Advanced Multi-Frequency Low-Cost High-Gain GNSS Antennas for next generation of Mass-Market Devices

Advanced Multi-Frequency Low-Cost High-Gain GNSS Antennas for next generation of Mass-Market Devices

DESCRIPTION

Mass-market GNSS receivers, mostly installed in smartphones, use low cost antennas that need to be compatible with the communication antennas of these terminals. Typical antennas used in mobile phones are simple PIFAs (Planar Inverted-F Antennas) suitable for any constellation in L1 band, such as GPS/Galileo, GLONASS/Beidou. Their linear polarization (instead of circular) and low gain lead to several dB of signal loss. The antenna location is dictated by smartphone’s design rather than RF constraints. This can result in sub-optimal locations where the interaction with user’s hand further weakens the reception of GNSS signals. In case of highly irregular gain patterns, the relative loss is estimated at around 11dB compared to standard patch antennas.
New generation of mass-market devices includes flexible and wearable smartphones, which require development of advanced techniques and technology in terms of flexible materials for receiver antennas, in particular for the GNSS one.
Moreover, manufacturers are starting to move to multi-frequency (L1/(L2)/L5, E1/E5a) multi-constellation solutions allowing the usage of propagation correction techniques. This requires development of multi-frequency antennas and receivers, in order to take full benefit of these techniques.
In the best-case scenario of a fixed user with a clear view of the sky and without precise propagation correction (http://gpsworld.com/positioning-with-android-gnss-observables/), current mass-market single frequency antennas and receivers can attain horizontal positioning accuracies in the order of 7.5m (2σ). Positioning accuracy significantly improves down to 0.8m with mass-market dual frequency antennas, an order of magnitude better than current mass-market single frequency antennas. In a real mobile user scenario, improvements should be even higher in relative terms.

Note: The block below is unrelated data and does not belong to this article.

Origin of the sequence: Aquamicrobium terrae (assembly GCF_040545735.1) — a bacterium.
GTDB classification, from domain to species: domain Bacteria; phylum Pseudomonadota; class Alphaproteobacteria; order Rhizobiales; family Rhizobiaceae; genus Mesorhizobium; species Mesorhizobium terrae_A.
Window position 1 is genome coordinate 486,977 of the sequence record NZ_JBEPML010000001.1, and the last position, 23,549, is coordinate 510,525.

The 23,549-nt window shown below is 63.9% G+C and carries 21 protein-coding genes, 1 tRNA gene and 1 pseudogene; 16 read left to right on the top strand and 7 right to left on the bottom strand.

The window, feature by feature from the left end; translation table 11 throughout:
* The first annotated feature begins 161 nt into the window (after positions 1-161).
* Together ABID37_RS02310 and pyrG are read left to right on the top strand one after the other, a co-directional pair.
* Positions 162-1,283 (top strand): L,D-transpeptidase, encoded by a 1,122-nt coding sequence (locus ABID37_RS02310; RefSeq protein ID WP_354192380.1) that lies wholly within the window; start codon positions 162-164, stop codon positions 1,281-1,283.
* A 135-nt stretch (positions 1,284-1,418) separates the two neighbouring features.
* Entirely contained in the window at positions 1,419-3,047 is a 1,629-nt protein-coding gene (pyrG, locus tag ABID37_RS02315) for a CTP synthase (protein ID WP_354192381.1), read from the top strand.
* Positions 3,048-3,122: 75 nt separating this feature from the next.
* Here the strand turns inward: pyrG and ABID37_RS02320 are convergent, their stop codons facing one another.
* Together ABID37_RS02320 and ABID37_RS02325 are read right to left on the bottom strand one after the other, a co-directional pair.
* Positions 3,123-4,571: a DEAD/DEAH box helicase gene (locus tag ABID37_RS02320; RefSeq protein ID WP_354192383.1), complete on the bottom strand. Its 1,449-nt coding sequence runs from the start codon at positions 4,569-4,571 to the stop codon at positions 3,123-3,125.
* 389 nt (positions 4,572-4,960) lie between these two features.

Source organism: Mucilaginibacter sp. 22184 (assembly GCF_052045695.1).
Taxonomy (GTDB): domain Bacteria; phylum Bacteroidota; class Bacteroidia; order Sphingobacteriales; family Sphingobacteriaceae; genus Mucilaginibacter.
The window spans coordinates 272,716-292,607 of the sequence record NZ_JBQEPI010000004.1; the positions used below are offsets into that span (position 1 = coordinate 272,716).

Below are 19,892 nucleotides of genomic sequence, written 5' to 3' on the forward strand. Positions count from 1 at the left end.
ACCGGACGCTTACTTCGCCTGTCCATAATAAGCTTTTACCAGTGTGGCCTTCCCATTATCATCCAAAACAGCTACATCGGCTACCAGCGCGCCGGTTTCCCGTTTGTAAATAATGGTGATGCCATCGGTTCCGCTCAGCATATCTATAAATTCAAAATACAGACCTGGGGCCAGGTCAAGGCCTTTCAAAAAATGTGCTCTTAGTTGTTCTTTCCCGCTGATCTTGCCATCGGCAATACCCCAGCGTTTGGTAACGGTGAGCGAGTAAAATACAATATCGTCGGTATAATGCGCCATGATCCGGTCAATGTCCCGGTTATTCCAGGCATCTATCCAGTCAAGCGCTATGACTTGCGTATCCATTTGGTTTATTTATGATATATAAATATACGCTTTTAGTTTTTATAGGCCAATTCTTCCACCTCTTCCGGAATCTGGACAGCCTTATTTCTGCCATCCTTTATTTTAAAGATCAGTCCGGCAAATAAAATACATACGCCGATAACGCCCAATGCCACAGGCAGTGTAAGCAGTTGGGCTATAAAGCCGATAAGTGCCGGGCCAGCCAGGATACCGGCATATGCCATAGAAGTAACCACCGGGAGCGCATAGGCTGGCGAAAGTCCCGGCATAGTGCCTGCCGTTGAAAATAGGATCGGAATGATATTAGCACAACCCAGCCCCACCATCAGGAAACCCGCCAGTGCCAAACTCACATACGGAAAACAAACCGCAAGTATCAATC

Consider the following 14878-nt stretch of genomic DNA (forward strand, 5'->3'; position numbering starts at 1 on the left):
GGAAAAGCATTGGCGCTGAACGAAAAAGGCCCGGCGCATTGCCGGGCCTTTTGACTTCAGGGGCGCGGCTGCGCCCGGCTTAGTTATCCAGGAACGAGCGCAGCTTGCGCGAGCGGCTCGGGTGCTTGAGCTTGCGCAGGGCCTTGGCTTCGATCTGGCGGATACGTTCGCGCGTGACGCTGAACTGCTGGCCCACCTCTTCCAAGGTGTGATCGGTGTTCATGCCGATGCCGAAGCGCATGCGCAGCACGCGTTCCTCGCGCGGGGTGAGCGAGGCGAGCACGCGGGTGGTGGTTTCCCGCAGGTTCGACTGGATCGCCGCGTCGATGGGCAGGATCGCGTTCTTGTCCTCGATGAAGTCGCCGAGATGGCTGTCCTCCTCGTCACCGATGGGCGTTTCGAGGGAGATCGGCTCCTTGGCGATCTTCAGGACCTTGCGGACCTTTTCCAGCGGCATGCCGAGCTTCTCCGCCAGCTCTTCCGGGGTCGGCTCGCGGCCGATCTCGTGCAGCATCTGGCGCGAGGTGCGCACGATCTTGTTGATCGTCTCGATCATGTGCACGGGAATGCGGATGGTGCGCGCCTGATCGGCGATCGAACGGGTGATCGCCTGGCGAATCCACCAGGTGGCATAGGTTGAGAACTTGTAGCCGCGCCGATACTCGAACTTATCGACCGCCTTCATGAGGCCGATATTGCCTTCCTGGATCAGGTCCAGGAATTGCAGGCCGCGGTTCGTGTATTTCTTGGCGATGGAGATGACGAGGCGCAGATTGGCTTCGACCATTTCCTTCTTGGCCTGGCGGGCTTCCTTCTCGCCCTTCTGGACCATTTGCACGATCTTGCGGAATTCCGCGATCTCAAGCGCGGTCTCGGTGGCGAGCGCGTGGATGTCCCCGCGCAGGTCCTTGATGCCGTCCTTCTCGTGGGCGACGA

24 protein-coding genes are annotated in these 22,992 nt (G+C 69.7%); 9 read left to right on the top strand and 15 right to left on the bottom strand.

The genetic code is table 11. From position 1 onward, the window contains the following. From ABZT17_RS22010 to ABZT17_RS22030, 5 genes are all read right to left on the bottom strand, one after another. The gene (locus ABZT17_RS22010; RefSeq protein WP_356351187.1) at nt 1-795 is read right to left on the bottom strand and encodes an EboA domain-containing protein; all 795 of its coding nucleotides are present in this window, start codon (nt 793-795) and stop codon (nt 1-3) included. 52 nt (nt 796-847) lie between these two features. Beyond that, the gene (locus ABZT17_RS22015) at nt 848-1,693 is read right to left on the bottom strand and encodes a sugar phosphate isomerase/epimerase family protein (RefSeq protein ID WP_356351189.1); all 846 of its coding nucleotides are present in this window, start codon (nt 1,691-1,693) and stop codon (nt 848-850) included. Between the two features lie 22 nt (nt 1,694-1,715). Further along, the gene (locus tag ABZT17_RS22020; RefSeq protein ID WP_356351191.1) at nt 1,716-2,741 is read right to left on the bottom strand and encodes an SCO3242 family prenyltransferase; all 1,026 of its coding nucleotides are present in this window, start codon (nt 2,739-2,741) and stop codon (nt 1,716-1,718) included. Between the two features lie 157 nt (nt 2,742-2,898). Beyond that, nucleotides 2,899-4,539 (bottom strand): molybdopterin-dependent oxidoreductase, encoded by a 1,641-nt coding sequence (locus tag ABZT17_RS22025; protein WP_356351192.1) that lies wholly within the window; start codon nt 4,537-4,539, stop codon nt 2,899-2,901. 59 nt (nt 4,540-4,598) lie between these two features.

In case of indoor GNSS, the main challenges are high attenuation, multipath, and near-far effect. Novel high-gain antennas would be of high interest for enabling PNT applications in harsh environment. In particular, development of a multi-frequency, low cost, circularly polarized antenna with higher gain than current solutions available in the market would constitute a major breakthrough for these applications. In order to enhance positioning accuracy, carrier phase stability versus variation of antenna phase center should improve for any device orientation, together with reduction in number of cycle slips.
The main objectives of the proposed activity are to:

  • study advanced techniques for miniaturization and radiation enhancement of GNSS antennas to be applied to design, manufacturing and testing of multi-frequency, low-cost, high-gain circularly polarized antennas for next generation of mass-market devices, including overall investigations on front-end, ADC (Analogue Digital Converter) and signal processing;
  • identify solutions improving positioning accuracy and availability by means of advanced mass-market antennas and enabling innovative PNT applications in harsh environment.

The tasks to be performed will include:

  • definition and consolidation of mass-market device requirements for indoor and outdoor applications. Evaluation of the mass-market challenges, opportunities and applications;
  • state-of-the-art review of antenna concepts and technologies for single and multi-frequency GNSS mass-market antennas;
  • investigation of techniques for miniaturization and radiation enhancement, including novel materials like Electromagnetic Band-Gaps (EBGs) or meta-surfaces that could also be applied to new generation of flexible/wearable smartphones;
  • design of a device to be used as a mock-up for comparison between state-of-the art antennas and advanced ones (single and multi-frequency), considering new generation of flexible/wearable devices and their suitability for manufacturing;
  • preliminary design of multi-frequency (in particular L1/E1 and E5a/L5) antennas, focussing on radiation performance, antenna phase center stability versus device orientation, accommodation in presence of other communication antennas;
  • testing of GNSS mass-market antennas in static and dynamic configurations (both pedestrian and automotive dynamics, indoor and outdoor), of body masking effects and of changes to GNSS antenna pattern when the device is held.

The results of the activity will provide:

  • a breadboard integrated into a receiver representative of a mass-market device;
  • a roadmap for technological developments in support of next generation multifrequency mass-market antennas, including consideration of design manufacturability and target production costs.

Results from related GSA activities (e.g. ‘Multi-frequency Multipurpose Antenna for Galileo) will be duly considered and the activity coordinated.